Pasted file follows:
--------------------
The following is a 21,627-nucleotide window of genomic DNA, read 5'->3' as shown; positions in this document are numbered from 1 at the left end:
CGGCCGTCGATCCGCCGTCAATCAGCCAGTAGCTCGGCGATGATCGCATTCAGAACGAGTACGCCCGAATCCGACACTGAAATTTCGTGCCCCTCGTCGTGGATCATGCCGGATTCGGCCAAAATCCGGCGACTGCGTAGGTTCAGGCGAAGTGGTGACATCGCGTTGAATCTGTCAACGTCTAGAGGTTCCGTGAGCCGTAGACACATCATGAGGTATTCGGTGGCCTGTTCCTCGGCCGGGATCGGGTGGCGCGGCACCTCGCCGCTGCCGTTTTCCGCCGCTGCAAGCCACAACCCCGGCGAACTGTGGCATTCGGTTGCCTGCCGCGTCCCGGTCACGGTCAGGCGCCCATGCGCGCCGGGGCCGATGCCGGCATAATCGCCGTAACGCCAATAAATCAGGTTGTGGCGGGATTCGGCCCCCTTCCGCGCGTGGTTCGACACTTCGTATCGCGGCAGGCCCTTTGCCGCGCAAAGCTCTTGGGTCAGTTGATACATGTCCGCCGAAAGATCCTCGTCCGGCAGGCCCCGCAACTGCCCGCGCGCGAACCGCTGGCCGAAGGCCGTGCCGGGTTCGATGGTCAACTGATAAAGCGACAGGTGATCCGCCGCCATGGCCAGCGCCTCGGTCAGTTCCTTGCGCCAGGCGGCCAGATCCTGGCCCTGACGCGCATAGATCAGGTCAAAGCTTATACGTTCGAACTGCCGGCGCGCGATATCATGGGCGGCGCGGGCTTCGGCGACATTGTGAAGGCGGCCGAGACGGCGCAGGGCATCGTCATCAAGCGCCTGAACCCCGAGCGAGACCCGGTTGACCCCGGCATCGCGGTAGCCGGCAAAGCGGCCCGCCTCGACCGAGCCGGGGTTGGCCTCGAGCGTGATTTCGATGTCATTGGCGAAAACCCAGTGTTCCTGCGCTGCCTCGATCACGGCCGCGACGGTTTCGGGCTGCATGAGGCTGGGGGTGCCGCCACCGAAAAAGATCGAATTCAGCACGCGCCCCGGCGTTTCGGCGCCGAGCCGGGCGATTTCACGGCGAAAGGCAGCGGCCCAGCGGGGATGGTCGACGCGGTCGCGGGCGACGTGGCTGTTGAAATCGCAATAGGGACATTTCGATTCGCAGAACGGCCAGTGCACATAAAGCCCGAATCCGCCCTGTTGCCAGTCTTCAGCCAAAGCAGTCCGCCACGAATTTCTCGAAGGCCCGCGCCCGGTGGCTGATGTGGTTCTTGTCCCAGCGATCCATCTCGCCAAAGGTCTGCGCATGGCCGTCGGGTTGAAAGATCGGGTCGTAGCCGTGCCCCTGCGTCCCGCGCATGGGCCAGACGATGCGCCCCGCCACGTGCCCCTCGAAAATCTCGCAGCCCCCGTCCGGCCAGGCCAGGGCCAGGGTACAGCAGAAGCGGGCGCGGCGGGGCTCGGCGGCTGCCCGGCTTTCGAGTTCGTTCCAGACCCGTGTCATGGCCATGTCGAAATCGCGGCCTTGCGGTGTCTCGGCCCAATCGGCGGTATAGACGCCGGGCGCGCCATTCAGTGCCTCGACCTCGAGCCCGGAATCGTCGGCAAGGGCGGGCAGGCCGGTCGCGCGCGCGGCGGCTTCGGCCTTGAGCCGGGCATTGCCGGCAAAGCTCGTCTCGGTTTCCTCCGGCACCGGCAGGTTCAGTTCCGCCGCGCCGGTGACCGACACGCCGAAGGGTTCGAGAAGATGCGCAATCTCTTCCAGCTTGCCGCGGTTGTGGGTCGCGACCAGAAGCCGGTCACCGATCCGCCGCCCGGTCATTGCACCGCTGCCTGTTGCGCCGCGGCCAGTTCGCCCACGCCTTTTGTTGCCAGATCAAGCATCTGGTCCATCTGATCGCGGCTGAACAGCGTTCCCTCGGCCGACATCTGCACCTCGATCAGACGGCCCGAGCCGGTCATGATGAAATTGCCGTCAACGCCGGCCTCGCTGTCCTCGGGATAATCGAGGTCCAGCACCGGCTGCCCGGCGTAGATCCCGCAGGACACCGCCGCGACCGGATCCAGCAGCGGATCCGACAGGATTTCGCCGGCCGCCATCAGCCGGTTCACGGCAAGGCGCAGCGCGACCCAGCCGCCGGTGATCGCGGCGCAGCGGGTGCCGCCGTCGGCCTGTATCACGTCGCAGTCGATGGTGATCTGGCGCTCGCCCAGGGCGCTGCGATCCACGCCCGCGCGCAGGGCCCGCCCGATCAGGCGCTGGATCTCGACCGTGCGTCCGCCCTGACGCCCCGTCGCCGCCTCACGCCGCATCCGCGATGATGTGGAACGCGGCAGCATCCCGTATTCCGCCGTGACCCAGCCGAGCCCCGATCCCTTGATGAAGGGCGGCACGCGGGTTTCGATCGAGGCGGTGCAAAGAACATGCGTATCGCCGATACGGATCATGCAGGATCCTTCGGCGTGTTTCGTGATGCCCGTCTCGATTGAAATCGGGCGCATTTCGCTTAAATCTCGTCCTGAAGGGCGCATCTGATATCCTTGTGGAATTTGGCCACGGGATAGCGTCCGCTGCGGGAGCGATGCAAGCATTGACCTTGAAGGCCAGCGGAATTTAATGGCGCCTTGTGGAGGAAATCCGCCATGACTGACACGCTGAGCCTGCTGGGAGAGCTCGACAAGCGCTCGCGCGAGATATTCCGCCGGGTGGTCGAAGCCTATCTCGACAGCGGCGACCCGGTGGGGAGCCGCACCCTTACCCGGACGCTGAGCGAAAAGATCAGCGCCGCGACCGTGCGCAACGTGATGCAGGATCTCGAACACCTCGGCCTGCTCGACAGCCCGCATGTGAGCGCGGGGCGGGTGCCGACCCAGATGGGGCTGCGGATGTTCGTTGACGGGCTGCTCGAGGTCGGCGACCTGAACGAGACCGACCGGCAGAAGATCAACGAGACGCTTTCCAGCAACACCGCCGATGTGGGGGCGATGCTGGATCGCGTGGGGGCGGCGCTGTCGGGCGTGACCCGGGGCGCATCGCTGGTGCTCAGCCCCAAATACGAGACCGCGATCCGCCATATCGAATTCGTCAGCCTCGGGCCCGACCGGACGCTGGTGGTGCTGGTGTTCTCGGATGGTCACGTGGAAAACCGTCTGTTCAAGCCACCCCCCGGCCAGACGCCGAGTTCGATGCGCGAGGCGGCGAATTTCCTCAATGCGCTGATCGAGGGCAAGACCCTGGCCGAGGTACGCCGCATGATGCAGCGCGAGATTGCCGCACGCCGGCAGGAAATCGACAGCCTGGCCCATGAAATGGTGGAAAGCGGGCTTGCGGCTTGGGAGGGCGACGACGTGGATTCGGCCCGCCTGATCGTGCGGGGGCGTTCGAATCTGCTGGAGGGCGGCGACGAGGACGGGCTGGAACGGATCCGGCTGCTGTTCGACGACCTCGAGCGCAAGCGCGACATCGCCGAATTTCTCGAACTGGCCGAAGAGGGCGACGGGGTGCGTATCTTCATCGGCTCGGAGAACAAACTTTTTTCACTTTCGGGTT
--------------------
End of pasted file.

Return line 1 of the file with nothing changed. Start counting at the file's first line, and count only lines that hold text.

The following is a 21,627-nucleotide window of genomic DNA, read 5'->3' as shown; positions in this document are numbered from 1 at the left end: